The discovery of Gold and Diamond in Southern Africa and the increase in population in the mining areas in the late 1870s in the western Transvaal changed the game. The Trekker farmers needed more outputs which led to more demand for labour supply. However, the neighbouring African societies did not associate themselves with the Trekkers in fear of Mswati. They avoided them at all costs. Their kings ordered that there should be no interactions with the Trekkers as any form of misunderstanding might tricker another war with Mswati, a Swazi kingdom chief, which they avoided. Both the Pedi and Kopa kingdoms have had a bad experience with the Swazi kingdom in a battle that was fought earlier in 1840s. The policy of the Swazi, Kopa and Pedi kingdoms exercised a “non-confrontation”.

The Trekkers needed labour but they could not persuade the neighbouring African societies to work for them. The Pedi, Kopa and Ndebele kingdoms were able to send their subjects to work in the mines in Natal and Cape. The movement of migrant labourers under these chiefdoms was only towards the Natal and Cape. A.H. Potgieter and his government introduced the law that would assist in the acquisition of labour from the neighbouring societies. The first law was that African chiefs must be forced to supply labour to the Boer society and the second law was that the Volksraad must secure labour from migrants in the British colonies who wish to live within the Boer societies in Transvaal.

The first one failed as the chiefs of all the neighbouring African societies put impossible demands forward before any labour could be supplied to the Boer society. The first demand, which was common in all kingdoms, was that while some were prepared undertake periods of labour in exchange for cattle and commodities they also demanded supply of arms and ammunitions in exchange of labour. These demands were, however, both in short supply to the settlers and relatively expensive. Moreover, the monopoly of European arms and ammunition were not to be put in the hands of Africans, they were important basis of their power.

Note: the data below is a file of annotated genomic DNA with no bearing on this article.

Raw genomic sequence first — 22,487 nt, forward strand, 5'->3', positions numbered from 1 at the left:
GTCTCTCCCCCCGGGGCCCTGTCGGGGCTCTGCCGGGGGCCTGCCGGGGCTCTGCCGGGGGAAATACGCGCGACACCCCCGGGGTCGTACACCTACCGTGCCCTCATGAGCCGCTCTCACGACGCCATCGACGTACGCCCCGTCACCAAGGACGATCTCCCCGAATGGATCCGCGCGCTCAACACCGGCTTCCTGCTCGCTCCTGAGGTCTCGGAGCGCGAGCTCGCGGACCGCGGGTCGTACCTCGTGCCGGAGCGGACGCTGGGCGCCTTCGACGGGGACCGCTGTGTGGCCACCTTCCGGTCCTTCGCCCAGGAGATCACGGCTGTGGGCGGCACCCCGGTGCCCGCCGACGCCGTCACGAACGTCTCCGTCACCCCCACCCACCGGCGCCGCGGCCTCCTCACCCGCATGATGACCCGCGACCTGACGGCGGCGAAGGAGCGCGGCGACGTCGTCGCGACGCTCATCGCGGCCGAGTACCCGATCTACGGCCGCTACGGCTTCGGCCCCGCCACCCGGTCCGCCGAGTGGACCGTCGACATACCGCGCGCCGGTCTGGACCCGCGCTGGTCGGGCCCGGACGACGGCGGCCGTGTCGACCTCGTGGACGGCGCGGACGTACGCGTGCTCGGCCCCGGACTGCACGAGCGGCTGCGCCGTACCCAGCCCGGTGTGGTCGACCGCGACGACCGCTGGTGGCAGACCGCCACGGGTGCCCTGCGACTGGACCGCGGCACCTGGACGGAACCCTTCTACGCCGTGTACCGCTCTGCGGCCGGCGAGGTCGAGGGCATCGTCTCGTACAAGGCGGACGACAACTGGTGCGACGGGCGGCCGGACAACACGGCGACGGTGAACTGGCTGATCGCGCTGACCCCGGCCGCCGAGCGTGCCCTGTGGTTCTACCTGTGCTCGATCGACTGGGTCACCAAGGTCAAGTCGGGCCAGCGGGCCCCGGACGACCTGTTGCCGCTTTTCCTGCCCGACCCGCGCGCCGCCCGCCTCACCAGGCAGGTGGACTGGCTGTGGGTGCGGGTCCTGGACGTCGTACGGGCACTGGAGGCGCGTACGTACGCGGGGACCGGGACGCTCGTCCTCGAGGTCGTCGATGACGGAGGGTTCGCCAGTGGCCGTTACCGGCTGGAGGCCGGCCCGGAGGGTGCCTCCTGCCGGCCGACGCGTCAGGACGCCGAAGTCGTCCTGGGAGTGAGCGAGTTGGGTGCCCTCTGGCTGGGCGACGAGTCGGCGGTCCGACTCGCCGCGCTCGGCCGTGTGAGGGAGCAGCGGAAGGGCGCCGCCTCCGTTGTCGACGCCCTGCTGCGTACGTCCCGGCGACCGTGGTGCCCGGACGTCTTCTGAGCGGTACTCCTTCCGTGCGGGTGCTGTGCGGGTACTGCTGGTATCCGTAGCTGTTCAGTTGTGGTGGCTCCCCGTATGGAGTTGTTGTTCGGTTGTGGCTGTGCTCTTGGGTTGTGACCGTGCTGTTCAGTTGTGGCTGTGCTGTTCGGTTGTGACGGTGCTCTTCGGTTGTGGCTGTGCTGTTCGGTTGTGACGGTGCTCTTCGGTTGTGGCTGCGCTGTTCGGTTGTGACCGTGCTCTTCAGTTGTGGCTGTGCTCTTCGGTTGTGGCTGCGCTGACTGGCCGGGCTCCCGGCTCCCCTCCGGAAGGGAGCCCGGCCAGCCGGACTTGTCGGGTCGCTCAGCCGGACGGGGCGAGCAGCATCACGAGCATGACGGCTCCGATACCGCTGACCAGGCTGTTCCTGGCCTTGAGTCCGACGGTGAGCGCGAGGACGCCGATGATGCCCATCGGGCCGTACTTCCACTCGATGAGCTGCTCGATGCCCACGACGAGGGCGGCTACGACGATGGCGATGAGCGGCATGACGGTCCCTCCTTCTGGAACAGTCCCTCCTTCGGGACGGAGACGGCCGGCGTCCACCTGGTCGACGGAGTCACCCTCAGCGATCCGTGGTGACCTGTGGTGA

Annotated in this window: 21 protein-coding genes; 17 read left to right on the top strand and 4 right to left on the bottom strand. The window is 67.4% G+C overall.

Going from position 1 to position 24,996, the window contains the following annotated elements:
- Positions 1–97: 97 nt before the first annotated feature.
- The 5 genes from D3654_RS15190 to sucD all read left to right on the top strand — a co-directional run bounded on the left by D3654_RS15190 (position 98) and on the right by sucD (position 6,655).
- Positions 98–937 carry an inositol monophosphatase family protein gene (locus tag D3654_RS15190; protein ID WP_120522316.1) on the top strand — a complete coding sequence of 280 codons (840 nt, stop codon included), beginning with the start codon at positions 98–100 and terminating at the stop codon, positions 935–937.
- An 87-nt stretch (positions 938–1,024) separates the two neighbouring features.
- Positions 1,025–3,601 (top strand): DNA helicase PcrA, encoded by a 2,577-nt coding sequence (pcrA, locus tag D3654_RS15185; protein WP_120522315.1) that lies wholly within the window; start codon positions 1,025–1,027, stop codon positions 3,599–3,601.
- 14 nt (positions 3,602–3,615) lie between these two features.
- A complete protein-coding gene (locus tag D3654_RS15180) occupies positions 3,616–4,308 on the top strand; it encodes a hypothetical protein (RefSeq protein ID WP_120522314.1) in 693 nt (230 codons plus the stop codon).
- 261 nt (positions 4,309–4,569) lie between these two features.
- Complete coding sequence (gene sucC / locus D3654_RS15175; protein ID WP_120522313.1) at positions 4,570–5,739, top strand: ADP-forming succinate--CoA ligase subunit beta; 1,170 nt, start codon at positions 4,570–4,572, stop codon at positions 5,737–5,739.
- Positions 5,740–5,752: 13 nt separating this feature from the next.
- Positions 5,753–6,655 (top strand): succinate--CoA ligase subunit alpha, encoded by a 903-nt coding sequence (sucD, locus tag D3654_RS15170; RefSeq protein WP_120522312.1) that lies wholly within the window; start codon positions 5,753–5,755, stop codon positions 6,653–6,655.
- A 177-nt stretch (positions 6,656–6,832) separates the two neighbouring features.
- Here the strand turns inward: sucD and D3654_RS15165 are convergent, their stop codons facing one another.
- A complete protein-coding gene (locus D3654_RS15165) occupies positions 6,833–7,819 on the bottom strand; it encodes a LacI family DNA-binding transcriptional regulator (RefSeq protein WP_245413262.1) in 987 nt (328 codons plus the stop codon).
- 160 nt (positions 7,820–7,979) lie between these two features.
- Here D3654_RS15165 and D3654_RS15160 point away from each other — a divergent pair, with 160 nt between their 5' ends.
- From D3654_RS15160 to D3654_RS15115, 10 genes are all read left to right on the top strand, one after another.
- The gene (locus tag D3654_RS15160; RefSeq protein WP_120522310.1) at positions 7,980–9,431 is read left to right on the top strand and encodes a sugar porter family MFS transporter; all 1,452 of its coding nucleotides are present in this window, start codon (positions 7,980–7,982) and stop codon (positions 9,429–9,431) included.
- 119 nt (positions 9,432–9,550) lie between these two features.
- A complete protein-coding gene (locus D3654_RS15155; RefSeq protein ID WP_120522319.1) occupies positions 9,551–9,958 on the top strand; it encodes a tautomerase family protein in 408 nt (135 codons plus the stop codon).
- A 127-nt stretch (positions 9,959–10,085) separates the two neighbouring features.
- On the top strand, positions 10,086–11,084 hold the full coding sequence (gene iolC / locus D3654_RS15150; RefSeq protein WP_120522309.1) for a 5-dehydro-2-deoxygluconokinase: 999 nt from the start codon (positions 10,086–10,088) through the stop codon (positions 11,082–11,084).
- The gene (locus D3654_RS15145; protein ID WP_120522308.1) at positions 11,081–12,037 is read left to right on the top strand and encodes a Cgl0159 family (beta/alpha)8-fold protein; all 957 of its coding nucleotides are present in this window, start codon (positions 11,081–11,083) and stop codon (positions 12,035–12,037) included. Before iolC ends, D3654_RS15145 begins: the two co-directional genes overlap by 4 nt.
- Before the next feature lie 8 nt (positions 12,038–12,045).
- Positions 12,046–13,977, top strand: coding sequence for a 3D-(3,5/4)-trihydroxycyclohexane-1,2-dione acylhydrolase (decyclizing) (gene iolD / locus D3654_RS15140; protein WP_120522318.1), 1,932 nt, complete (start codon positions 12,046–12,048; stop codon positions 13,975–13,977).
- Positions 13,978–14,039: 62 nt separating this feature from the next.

The alternatives open to these settlers were thus either to break with the past and restructure the nature of their own society by relying on family labour, or to resort to securing a supply of labour from surrounding African societies – which was impossible at that time. However, since the later course was a preferred option but impossible another form was introduced – the capture and enslavement of African children and young women. The Volksraad introduced this law to capture and enslave African children as a form of securing labour for the Boer economy. The Boer hunting parties began to raid neighbouring African societies and captured children and young women. These hunting parties, armed with rifles on horse backs, harassed these African societies for nearly four decades (1848 until 1881). They captured African children and young women and forced them into labour in their farms and households. These African children were captured and indentured to their masters until adulthood; the age of 21 in the case of females and 25 in case of males. This method played a vital role in the Boer labour force. This method of enslavement, by law, was first introduced in the Cape Colony in 1775 and 1812 which allowed for the indenturing of Khoikhoi and slave children. The social reality which had informed these laws was that by the end of 18th century, the enslavement of Khoikhoi children was widespread, and captive particularly those taken by commandos launched to exterminate Bushmen.